My regular Sunday piece of interesting, longer, deeper stories I found during the week. It’s also a chance for you to share what you found this week too. Those stimulating links you wanted to share, but just didn’t fit in anywhere (no linkwhoring). This week: Child poverty, malnutrition, austerity, Israel in the media and stoicism.
Seventy years ago yesterday a report was released in Britain which proved the foundation of their welfare state. It was very well received, particularly by the UK Labour party, who won election at the end of World War II on the back of supporting it. The question is, if we had a report like Liberal MP Sir William Beveridge’s today, would we be so open to it?
Back then there were the ‘deserving poor’, now too often we see them as scroungers – even though there’s no evidence that the poor have got lazy. The UK think-tank Demos went through all the groups that make up the 30% on low-incomes (“hardly a hidden underclass”) and found none of them to be ripping off the system. The Tories want to redefine poverty from simply not having enough money to a moral dimension – “dadlessness” and drug use etc according to their think-tank Centre for Social Justice. The UK’s Child Poverty Action Group points out though that:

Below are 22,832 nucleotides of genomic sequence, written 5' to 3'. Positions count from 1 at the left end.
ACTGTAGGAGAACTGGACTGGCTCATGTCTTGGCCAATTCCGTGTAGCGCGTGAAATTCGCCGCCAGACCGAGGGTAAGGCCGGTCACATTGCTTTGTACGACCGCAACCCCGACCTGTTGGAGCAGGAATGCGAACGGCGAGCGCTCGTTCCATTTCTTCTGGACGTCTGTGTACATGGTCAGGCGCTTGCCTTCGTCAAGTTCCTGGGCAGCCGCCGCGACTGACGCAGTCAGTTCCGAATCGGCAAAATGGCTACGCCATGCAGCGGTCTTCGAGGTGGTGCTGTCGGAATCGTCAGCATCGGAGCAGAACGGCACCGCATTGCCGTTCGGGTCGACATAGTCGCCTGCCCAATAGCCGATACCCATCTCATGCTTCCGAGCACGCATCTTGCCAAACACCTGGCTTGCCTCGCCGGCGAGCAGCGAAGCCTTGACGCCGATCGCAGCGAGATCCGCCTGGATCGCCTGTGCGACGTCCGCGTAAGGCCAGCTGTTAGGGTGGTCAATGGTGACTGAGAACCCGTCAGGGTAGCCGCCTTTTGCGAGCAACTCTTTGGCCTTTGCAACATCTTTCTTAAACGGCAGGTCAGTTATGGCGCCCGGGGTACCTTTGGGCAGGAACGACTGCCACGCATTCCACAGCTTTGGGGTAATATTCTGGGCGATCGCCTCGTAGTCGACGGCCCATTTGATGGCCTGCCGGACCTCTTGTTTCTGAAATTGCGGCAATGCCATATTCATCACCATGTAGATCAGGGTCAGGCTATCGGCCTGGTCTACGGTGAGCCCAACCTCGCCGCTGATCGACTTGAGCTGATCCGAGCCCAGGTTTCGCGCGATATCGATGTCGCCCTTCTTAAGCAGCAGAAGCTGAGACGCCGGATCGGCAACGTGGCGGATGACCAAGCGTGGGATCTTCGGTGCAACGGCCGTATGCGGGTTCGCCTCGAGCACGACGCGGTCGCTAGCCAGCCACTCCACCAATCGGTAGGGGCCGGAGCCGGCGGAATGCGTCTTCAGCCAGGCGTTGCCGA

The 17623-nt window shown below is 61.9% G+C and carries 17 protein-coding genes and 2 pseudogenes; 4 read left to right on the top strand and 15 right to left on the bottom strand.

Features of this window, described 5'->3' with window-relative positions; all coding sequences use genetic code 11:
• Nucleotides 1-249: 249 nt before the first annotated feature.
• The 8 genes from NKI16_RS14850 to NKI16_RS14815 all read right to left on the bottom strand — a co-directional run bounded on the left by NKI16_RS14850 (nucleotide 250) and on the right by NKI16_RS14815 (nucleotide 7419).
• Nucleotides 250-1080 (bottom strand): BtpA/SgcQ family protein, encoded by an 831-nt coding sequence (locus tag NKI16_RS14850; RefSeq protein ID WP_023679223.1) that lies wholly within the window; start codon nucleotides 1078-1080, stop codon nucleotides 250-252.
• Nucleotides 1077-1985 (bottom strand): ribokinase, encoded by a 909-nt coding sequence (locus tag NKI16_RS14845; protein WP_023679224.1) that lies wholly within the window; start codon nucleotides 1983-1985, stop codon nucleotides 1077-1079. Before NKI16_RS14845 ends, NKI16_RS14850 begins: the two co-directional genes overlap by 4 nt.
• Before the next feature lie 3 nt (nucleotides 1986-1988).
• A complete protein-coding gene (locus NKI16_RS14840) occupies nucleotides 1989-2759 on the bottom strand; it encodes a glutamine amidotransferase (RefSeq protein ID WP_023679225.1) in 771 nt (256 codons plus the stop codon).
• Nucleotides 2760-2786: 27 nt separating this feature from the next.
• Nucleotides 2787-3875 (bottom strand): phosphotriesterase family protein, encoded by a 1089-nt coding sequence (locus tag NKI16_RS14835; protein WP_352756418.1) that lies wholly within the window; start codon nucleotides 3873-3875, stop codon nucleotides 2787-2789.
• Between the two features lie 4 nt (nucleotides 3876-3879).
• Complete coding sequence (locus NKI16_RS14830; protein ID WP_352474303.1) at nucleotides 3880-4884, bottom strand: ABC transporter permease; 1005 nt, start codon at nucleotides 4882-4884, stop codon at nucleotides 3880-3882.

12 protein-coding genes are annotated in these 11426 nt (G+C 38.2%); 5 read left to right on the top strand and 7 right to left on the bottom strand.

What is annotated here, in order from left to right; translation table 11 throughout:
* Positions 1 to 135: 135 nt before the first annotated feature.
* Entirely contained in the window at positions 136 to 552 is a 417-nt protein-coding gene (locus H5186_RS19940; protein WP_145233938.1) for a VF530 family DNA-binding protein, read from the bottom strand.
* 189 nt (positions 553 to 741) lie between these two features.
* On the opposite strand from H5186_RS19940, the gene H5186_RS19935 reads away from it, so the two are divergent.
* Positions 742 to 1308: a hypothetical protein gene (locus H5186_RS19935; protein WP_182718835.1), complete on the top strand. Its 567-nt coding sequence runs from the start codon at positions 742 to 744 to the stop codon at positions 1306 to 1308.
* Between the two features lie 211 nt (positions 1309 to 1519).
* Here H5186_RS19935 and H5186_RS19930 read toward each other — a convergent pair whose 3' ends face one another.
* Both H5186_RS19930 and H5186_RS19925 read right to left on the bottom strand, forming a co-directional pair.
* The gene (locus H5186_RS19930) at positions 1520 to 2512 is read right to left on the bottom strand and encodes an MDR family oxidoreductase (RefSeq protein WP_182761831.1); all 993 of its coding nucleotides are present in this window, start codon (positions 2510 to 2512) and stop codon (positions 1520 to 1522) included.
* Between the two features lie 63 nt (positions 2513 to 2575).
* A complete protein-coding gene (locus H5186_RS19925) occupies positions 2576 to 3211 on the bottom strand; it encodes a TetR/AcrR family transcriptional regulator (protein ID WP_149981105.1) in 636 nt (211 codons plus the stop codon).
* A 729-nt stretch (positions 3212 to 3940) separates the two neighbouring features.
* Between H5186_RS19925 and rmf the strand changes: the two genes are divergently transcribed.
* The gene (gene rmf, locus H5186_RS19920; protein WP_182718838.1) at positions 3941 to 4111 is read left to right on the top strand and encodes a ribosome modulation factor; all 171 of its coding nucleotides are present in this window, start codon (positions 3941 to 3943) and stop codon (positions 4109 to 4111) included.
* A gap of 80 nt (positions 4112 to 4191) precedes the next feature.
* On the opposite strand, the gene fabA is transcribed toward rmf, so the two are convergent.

“A child is much more likely to be in poverty because they have a dad who is a security worker or a mum who is a carer than because they have a dad who is a gambler or a mum who is a drug addict.”
On causes of Child Poverty the question is asked: why the elite insist on austerity – in short because all the options look bad, so they’ll go for the option that’s worked best for them in the past.
On outcomes of Child Poverty: 40% of the world’s children suffer malnutrition, even though we could eradicate it in 20 years if we wanted. Causes aren’t just lack of food to eat; they are also dirty water causing diarrhoea; and, sadly, a lack of attention by carers.
The New York Times’ Jerusalem Chief got in a measure of trouble on Twitter and facebook for making such comments from her trip to Gaza: “they have such limited lives tha[t] in many ways they have less to lose.” And “when I talk to people who just lost a relative, or who are gathering belongings from a bombed-out house, they seem a bit ho-hum.” To her credit she had gone to Gaza, and she also engaged with the angry response. But the New York Times isn’t taking such risks in future – the Jerusalem Chief’s future social media posts will be edited to reduce risk of reader engagement.
Finally it’s been Stoic week, so learn about true stoicism.